I’ve been so happy with my Find Your Fade Shawl. I’m on the last skein of yarn and have set a new goal of knitting three rows a day…. And then the unthinkable. Something every knitter fears. I missed part of the pattern. I skipped fourteen rows!
The funny thing is, I had been wondering why I had used so little yarn of the second-to-last skein (Par Avion by October House). But I didn’t go back and look at the pattern until yesterday. Sigh.
To Rip Out or Not
Every knitter has to answer this question with almost every project: to rip out or not. To fix or to not fix. Can I live with that mistake? All these questions go through our minds at least a few times with every project. Sometimes an irregular stitch can be overlooked but sometimes it’s just too glaringly obvious.
I could have forgotten about those fourteen rows. Easily. But I love the Par Avion colorway. It’s perhaps my favorite in the entire Fade. So I didn’t want it to not get it’s showcase rows. And I wanted to knit the entire pattern; I didn’t want it to look uneven.
And so I decided to rip back to the beginning of the Par Avion skein – right after the color melding.
A New Skill
I dreaded frogging all the work I’d done – about 3-4 inches of the work with Par Avion and Tropic, the last colorway. So I looked for tutorials online about feeding a lifeline through the stitches before ripping it all out. I had done this before but not with garter stitch.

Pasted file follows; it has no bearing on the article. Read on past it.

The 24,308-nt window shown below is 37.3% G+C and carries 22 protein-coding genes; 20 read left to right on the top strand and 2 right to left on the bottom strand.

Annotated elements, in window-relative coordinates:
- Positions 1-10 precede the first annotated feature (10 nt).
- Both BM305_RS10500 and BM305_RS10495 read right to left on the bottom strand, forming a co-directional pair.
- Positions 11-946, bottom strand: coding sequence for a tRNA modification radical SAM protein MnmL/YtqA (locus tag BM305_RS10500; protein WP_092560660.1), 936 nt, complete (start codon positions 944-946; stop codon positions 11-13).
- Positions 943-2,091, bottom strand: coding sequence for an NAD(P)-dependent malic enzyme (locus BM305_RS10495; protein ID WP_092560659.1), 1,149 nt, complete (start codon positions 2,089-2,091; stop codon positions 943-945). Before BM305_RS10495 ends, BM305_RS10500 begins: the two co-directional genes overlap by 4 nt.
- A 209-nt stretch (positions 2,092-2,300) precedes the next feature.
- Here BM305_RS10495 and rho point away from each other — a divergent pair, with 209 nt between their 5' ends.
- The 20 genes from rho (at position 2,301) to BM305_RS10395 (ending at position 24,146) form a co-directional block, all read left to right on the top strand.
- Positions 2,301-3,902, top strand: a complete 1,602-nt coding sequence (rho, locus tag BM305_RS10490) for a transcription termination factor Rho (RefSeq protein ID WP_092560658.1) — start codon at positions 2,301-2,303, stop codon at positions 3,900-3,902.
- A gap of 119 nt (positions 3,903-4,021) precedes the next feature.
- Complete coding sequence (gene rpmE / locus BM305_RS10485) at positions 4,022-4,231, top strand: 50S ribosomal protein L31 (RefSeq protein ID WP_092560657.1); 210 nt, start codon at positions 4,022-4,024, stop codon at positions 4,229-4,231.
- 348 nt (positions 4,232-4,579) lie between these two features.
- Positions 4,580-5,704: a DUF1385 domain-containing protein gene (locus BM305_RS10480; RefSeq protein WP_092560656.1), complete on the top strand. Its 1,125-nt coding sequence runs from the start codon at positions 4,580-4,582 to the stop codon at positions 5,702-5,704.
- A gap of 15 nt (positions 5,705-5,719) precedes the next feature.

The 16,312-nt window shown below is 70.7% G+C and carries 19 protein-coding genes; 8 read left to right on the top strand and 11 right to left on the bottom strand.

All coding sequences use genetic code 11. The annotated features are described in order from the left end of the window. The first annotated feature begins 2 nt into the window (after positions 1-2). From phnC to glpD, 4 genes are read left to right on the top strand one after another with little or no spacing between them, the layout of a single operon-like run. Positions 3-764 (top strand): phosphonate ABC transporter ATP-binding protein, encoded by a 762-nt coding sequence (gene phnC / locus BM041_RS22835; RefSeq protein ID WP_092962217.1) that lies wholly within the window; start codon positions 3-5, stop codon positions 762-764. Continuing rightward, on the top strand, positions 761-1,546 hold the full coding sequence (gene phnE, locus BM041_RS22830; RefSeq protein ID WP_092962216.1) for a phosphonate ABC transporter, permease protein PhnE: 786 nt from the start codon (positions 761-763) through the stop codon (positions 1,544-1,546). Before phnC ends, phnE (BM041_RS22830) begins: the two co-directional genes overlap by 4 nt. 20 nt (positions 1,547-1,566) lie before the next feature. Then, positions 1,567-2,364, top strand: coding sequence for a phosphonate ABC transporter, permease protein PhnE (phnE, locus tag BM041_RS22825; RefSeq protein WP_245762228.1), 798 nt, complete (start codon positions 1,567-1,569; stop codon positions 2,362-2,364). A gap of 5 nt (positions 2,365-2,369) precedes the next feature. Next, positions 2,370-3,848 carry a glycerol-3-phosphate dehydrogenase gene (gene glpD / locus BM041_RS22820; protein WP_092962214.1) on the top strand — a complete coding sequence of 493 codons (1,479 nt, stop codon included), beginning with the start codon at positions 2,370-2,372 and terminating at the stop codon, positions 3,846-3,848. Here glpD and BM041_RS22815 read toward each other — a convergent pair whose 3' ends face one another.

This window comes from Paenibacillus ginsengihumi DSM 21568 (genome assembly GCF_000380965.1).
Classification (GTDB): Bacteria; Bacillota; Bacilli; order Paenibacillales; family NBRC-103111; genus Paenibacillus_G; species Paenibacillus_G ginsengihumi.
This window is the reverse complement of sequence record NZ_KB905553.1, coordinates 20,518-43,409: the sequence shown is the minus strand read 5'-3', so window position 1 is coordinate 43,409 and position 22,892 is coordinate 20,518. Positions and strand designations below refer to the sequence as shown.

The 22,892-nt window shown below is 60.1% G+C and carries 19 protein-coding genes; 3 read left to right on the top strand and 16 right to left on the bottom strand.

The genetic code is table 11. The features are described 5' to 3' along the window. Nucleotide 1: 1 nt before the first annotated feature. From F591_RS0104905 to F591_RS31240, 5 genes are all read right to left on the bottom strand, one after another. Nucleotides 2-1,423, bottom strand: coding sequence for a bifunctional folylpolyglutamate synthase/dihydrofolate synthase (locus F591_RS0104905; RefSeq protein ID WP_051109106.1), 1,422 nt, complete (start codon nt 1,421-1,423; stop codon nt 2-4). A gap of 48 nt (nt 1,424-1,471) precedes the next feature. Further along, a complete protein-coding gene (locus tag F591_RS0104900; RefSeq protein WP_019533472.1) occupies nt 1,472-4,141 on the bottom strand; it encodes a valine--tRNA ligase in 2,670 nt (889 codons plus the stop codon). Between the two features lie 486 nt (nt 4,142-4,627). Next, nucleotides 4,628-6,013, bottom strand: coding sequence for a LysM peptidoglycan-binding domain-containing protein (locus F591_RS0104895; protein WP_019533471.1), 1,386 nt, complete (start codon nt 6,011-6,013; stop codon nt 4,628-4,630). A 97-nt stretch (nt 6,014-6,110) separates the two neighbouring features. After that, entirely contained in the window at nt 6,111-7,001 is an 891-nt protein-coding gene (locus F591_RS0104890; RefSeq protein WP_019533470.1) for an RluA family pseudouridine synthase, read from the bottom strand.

Then I found a great video where you learn how to just pick up all those stitches with a long needle. Hallelujah! I took the needle out of the live stitches and tediously started weaving it through all those tiny (fingering weight – arg!) stitches. This took some time.
So Easily Forgotten
The thing about frogging, even just 3-4 inches…. That’s a lot of yarn. And yarn from two different skeins. I quickly had knots forming and a general mess of yarn. After ten minutes of failing to untangle a portion of it, I did the unthinkable: I cut the yarn. But I have plenty of it, so no worries. And thankfully, I only had to cut it once. I was able to meticulously untangle the rest and wind it into small little balls to use later.
I had to re-knit the last few rows of the color melting and then I was on to those fourteen missing rows of Par Avion garter stitch. Yes, I’ve lost valuable time – a month? – of knitting. But now I’ll rest easy. Now that lovely Par Avion will be knit up in all of it’s gorgeous glory! And the pattern will be knit correctly!
Again, deciding what one can live with or not live with is a very common question every knitter must ask. Sure, you waste time, but isn’t it part of the process? No one is perfect and it’s sometimes impossible to get things right on the first go-around. And I know this very, very well.
I’m a far from perfect knitter!! And look on the bright side: I learned a new skill of rescuing stitches!